Custom Search 1

Birmingham community heroine Elsie Wickham scoops 'Oscar'

CHILD’S PLAY: Elsie Wickham (centre) is surrounded by youngsters from Summerfield Primary School who joined in her celebrations

MOVE OVER Hollywood – when it comes to the Oscars, these community versions of the famous award put Tinseltown firmly in the shade because they are presented to people who serve others and seek no financial reward.

And one such winner is Birmingham’s own community heroine Elsie Wickham who scooped ‘Best Woman’ in the Heart of Birmingham Oscars 2015 in recognition of her decades of devotion to her neighbourhood.

Since arriving in the city from Watt Town, St Ann, Jamaica as a girl of 18 in 1962, Elsie has been a lynchpin to people in Winson Green, even opening up her own home to serve as an alternative community centre.

But when numbers started spilling out of her front door, she turned to her local community centre – the Summerfield Centre – and launched the Reach Out Day Centre Club UK.

The thriving group meets twice a week for lunch, bingo, dominoes and much more, where elders from the African and Caribbean communities can reminisce and stay in contact with each other.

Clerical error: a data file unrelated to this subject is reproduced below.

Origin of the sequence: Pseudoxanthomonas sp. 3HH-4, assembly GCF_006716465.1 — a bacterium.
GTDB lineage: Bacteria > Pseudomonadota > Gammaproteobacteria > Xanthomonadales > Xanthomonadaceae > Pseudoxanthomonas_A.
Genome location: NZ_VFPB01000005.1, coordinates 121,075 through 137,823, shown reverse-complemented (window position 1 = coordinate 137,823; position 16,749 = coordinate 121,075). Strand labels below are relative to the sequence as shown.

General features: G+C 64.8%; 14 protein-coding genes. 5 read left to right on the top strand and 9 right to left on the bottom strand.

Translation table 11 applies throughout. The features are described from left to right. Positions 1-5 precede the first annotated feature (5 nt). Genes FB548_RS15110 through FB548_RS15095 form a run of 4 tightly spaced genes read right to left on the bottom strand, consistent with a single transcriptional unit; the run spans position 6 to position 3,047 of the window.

Elsie, who is now a great grandmother, told The Voice: “The group first started as somewhere for people to meet and share a meal together, but we help them with form-filling, make sure they are getting the right benefits and if we can’t help them we signpost them to someone who can.

“I’m a people person and I love helping people. When my parents Thomas and Edna were alive, they were well-known community-minded people in Winson Green, so it’s something I’ve always been used to.

“When I first came from Jamaica, I had passed my first and second local examinations over there. People knew I could read and write, so people often asked me to help them if they needed something sorted out. I was happy to do it.”

As one of 18 children, Elsie wrote to HM the Queen several years ago to thank her for the life she had enjoyed in the UK.
“The Queen wrote back to me and said how much the letter meant to her personally.”

Retired Birmingham Labour councillor Dorothy Wallace said: “Elsie thoroughly deserves her community Oscar because she is courageous and considerate and will help anyone in need despite having a disability when walking is sometimes painful. She gives of her time very generously.”

Annual subscription for The Voice newspaper print edition.

Read more stories like this in our weekly printed newspaper. To purchase an annual subscription and get 50% off, complete the form below and enter the code 'ONLINE2017' - offer ends 30 November.

* indicates required
() - (###) ###-####
Facebook Comments